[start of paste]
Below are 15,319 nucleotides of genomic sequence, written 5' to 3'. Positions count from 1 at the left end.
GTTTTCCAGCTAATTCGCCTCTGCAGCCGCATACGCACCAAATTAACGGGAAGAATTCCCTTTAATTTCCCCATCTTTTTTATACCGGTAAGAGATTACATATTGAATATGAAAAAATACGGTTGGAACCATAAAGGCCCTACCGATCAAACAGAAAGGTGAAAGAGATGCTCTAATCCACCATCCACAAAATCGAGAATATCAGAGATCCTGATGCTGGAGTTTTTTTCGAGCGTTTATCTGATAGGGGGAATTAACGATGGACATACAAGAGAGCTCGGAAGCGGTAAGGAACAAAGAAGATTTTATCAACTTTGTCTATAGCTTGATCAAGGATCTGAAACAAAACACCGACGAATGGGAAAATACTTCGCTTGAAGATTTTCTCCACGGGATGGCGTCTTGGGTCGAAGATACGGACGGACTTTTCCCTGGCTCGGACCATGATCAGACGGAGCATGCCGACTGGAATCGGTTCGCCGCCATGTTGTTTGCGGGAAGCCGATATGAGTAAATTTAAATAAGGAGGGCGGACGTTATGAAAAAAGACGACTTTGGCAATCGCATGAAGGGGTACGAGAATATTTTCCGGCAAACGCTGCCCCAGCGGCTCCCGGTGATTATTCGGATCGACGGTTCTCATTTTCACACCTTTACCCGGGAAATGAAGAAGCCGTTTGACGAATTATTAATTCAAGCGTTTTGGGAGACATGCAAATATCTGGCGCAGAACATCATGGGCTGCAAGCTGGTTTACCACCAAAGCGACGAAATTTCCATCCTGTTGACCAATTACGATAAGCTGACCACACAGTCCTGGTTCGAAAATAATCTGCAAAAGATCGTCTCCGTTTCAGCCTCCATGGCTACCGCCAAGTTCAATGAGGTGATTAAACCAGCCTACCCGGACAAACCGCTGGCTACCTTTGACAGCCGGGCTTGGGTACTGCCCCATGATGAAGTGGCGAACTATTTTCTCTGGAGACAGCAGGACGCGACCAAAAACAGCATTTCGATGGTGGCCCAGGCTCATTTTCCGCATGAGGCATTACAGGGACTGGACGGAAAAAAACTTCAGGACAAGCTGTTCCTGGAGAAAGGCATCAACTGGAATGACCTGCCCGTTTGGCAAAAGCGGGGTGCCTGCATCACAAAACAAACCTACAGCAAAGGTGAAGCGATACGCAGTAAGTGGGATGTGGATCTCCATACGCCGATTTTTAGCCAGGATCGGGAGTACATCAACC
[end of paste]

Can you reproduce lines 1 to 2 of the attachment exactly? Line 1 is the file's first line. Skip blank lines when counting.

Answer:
Below are 15,319 nucleotides of genomic sequence, written 5' to 3'. Positions count from 1 at the left end.
GTTTTCCAGCTAATTCGCCTCTGCAGCCGCATACGCACCAAATTAACGGGAAGAATTCCCTTTAATTTCCCCATCTTTTTTATACCGGTAAGAGATTACATATTGAATATGAAAAAATACGGTTGGAACCATAAAGGCCCTACCGATCAAACAGAAAGGTGAAAGAGATGCTCTAATCCACCATCCACAAAATCGAGAATATCAGAGATCCTGATGCTGGAGTTTTTTTCGAGCGTTTATCTGATAGGGGGAATTAACGATGGACATACAAGAGAGCTCGGAAGCGGTAAGGAACAAAGAAGATTTTATCAACTTTGTCTATAGCTTGATCAAGGATCTGAAACAAAACACCGACGAATGGGAAAATACTTCGCTTGAAGATTTTCTCCACGGGATGGCGTCTTGGGTCGAAGATACGGACGGACTTTTCCCTGGCTCGGACCATGATCAGACGGAGCATGCCGACTGGAATCGGTTCGCCGCCATGTTGTTTGCGGGAAGCCGATATGAGTAAATTTAAATAAGGAGGGCGGACGTTATGAAAAAAGACGACTTTGGCAATCGCATGAAGGGGTACGAGAATATTTTCCGGCAAACGCTGCCCCAGCGGCTCCCGGTGATTATTCGGATCGACGGTTCTCATTTTCACACCTTTACCCGGGAAATGAAGAAGCCGTTTGACGAATTATTAATTCAAGCGTTTTGGGAGACATGCAAATATCTGGCGCAGAACATCATGGGCTGCAAGCTGGTTTACCACCAAAGCGACGAAATTTCCATCCTGTTGACCAATTACGATAAGCTGACCACACAGTCCTGGTTCGAAAATAATCTGCAAAAGATCGTCTCCGTTTCAGCCTCCATGGCTACCGCCAAGTTCAATGAGGTGATTAAACCAGCCTACCCGGACAAACCGCTGGCTACCTTTGACAGCCGGGCTTGGGTACTGCCCCATGATGAAGTGGCGAACTATTTTCTCTGGAGACAGCAGGACGCGACCAAAAACAGCATTTCGATGGTGGCCCAGGCTCATTTTCCGCATGAGGCATTACAGGGACTGGACGGAAAAAAACTTCAGGACAAGCTGTTCCTGGAGAAAGGCATCAACTGGAATGACCTGCCCGTTTGGCAAAAGCGGGGTGCCTGCATCACAAAACAAACCTACAGCAAAGGTGAAGCGATACGCAGTAAGTGGGATGTGGATCTCCATACGCCGATTTTTAGCCAGGATCGGGAGTACATCAACC